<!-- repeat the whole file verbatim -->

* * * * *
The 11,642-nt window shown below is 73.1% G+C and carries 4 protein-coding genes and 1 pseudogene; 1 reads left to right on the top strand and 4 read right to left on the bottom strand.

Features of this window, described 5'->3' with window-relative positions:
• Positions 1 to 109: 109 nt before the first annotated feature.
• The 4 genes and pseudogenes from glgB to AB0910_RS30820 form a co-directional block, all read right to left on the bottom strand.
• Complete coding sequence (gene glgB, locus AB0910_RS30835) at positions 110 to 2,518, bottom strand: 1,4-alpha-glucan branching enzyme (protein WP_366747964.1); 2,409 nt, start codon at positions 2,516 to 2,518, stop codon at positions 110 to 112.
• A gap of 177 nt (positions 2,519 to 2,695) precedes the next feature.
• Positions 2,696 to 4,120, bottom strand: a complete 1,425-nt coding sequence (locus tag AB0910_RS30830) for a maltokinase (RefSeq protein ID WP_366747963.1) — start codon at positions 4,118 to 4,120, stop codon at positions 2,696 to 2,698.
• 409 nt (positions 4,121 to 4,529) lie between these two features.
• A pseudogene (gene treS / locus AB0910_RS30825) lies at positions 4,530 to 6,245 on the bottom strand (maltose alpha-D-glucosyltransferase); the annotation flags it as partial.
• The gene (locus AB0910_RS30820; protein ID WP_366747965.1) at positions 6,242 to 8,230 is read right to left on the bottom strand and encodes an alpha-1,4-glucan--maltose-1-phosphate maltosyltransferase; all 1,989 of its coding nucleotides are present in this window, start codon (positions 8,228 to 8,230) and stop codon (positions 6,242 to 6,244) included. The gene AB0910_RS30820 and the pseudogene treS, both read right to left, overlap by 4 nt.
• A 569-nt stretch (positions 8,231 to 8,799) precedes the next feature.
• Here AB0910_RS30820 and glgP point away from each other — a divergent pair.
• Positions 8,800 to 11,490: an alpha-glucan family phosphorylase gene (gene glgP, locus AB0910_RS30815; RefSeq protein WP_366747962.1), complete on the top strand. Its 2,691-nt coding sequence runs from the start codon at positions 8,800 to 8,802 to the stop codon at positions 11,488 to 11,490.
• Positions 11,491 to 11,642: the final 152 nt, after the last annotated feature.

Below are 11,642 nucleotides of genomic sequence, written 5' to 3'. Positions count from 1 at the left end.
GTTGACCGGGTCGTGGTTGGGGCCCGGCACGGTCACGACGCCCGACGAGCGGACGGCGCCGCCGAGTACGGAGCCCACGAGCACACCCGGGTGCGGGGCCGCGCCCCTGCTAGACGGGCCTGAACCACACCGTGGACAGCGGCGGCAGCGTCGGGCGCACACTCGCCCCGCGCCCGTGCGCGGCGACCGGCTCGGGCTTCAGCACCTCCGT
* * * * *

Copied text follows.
The 11,642-nt window shown below is 73.1% G+C and carries 4 protein-coding genes and 1 pseudogene; 1 reads left to right on the top strand and 4 read right to left on the bottom strand.

Features of this window, described 5'->3' with window-relative positions:
• Positions 1 to 109: 109 nt before the first annotated feature.
• The 4 genes and pseudogenes from glgB to AB0910_RS30820 form a co-directional block, all read right to left on the bottom strand.
• Complete coding sequence (gene glgB, locus AB0910_RS30835) at positions 110 to 2,518, bottom strand: 1,4-alpha-glucan branching enzyme (protein WP_366747964.1); 2,409 nt, start codon at positions 2,516 to 2,518, stop codon at positions 110 to 112.
• A gap of 177 nt (positions 2,519 to 2,695) precedes the next feature.
• Positions 2,696 to 4,120, bottom strand: a complete 1,425-nt coding sequence (locus tag AB0910_RS30830) for a maltokinase (RefSeq protein ID WP_366747963.1) — start codon at positions 4,118 to 4,120, stop codon at positions 2,696 to 2,698.
• 409 nt (positions 4,121 to 4,529) lie between these two features.
• A pseudogene (gene treS / locus AB0910_RS30825) lies at positions 4,530 to 6,245 on the bottom strand (maltose alpha-D-glucosyltransferase); the annotation flags it as partial.
• The gene (locus AB0910_RS30820; protein ID WP_366747965.1) at positions 6,242 to 8,230 is read right to left on the bottom strand and encodes an alpha-1,4-glucan--maltose-1-phosphate maltosyltransferase; all 1,989 of its coding nucleotides are present in this window, start codon (positions 8,228 to 8,230) and stop codon (positions 6,242 to 6,244) included. The gene AB0910_RS30820 and the pseudogene treS, both read right to left, overlap by 4 nt.
• A 569-nt stretch (positions 8,231 to 8,799) precedes the next feature.
• Here AB0910_RS30820 and glgP point away from each other — a divergent pair.
• Positions 8,800 to 11,490: an alpha-glucan family phosphorylase gene (gene glgP, locus AB0910_RS30815; RefSeq protein WP_366747962.1), complete on the top strand. Its 2,691-nt coding sequence runs from the start codon at positions 8,800 to 8,802 to the stop codon at positions 11,488 to 11,490.
• Positions 11,491 to 11,642: the final 152 nt, after the last annotated feature.

Below are 11,642 nucleotides of genomic sequence, written 5' to 3'. Positions count from 1 at the left end.
GTTGACCGGGTCGTGGTTGGGGCCCGGCACGGTCACGACGCCCGACGAGCGGACGGCGCCGCCGAGTACGGAGCCCACGAGCACACCCGGGTGCGGGGCCGCGCCCCTGCTAGACGGGCCTGAACCACACCGTGGACAGCGGCGGCAGCGTCGGGCGCACACTCGCCCCGCGCCCGTGCGCGGCGACCGGCTCGGGCTTCAGCACCTCCGT